White Mulberry : The White Mulberry around the World

Secrets of the Silk Road

The Silk Road. University of Pennsylvania Museum of Archaeology and Anthropology. (2013)

The White Mulberry has traveled to many parts of the world, mainly due to humans’ emphasis on cultivating them for the silk trade. From its native land of China, the White Mulberry or “Ti-sang” traveled by way of the Silk Road to Persia and Syria.


It is believed that monks were responsible for bringing the White Mulberry from Persia to Greece.  Norman kings brought the species from Greece to northern parts of France, and the British Isles. Upon arriving in France, in roughly 1494, the Normans spread to conquer many regions of Europe. The name Mulberry originates from its German counterpart “Maulbeer,” which is believed to be a corrupted form of the Latin term Morus. The term, Morus,meaning ‘delay’ in Latin, as its buds form late into the winter season (Cardina, 2009).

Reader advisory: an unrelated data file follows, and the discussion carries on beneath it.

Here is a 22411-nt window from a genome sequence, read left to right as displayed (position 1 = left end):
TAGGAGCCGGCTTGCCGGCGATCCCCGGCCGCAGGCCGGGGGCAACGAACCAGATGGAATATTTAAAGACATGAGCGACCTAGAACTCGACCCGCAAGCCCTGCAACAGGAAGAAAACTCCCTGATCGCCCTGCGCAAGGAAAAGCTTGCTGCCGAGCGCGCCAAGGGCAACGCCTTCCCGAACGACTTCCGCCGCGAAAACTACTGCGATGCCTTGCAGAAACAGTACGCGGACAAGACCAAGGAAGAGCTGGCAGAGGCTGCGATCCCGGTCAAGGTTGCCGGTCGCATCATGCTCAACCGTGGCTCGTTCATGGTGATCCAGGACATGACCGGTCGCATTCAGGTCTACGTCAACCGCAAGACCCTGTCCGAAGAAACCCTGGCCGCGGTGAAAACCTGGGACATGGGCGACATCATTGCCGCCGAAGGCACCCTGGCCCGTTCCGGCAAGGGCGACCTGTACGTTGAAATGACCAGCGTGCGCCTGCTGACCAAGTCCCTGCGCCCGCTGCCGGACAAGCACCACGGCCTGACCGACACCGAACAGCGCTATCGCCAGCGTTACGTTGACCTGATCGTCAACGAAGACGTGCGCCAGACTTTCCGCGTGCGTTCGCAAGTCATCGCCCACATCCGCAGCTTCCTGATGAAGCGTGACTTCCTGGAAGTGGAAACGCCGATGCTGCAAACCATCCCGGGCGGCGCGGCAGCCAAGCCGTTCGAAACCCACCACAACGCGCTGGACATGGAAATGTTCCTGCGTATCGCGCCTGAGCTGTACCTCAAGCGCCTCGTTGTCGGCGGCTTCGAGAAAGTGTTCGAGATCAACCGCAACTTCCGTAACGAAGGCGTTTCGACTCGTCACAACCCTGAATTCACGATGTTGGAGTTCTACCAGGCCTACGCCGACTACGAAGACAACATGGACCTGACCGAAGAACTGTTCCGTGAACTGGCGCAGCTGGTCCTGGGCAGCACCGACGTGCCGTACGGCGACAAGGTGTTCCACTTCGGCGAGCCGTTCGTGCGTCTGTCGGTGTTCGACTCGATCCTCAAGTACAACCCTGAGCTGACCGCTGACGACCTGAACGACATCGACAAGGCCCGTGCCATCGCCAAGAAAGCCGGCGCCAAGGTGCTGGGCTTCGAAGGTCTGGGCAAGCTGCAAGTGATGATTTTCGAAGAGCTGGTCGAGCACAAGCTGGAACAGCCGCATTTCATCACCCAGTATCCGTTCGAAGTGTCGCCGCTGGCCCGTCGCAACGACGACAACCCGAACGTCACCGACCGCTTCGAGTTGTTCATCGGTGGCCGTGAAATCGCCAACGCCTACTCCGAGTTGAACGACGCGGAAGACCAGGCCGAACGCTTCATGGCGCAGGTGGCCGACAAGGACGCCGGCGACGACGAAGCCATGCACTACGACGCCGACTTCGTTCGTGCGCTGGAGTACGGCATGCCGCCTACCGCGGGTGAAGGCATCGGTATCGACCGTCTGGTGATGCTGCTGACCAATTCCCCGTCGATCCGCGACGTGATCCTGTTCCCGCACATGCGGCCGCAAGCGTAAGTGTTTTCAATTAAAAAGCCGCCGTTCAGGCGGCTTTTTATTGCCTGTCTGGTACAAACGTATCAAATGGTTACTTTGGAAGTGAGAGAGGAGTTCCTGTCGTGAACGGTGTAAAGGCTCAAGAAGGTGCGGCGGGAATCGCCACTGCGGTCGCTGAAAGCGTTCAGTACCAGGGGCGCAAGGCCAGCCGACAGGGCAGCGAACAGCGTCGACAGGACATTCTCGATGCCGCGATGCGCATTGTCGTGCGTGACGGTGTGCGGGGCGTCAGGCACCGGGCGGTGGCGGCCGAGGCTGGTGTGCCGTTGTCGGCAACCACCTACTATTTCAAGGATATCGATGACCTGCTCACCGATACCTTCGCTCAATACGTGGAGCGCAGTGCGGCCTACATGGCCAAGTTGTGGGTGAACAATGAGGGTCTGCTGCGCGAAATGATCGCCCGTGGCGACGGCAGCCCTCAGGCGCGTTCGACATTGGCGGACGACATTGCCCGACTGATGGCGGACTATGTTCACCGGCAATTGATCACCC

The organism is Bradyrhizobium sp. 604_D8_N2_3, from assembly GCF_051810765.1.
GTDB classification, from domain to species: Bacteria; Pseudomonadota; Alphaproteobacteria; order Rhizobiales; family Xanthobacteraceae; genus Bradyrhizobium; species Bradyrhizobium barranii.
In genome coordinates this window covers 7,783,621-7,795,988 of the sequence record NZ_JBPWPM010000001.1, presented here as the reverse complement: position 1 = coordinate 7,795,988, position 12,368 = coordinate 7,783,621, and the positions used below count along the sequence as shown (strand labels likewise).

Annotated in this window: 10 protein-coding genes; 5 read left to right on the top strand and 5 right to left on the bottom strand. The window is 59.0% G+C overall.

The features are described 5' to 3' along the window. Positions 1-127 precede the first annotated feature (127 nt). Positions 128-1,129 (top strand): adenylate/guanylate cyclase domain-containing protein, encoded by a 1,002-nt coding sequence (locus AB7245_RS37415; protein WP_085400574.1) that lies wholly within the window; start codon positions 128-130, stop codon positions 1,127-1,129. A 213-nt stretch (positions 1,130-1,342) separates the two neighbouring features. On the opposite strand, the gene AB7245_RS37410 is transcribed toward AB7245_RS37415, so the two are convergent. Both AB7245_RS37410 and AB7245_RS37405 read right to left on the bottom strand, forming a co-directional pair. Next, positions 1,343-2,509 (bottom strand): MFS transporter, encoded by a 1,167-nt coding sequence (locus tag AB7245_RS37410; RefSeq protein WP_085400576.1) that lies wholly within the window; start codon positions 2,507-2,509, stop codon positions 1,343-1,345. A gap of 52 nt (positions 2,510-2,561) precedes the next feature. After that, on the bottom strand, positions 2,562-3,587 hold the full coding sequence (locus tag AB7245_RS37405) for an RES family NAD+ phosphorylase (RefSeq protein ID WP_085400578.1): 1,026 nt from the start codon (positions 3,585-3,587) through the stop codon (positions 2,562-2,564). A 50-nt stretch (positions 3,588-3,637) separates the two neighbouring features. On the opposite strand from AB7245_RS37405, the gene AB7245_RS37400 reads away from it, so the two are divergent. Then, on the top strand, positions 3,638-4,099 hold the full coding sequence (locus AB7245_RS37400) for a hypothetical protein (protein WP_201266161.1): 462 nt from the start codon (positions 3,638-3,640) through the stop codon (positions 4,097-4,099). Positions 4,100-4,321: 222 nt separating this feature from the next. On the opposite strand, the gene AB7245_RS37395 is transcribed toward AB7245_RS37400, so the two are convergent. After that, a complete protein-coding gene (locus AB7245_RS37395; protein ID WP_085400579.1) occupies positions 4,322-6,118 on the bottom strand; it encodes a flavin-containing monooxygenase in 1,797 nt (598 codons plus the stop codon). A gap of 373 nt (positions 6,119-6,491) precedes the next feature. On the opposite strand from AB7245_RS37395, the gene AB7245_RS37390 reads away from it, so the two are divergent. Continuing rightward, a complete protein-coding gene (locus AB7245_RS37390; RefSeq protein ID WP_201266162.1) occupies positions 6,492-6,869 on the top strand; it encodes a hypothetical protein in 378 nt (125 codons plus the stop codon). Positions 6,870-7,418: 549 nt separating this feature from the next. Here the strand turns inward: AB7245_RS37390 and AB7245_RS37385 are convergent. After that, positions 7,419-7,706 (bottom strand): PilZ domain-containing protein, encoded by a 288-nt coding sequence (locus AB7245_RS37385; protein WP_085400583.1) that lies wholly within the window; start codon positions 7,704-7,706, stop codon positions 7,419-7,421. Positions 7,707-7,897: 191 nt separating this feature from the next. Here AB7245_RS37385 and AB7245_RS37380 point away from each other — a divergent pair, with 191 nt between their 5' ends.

Unfortunately, the trees did not prosper as well in France, England or parts of Germany, as they had in warmer climates, and walls were built around them for extra protection. Nonetheless, the culture of silk began to flourish which supported the transport of this species to the English colonies in North America (Rafinesque, 1839).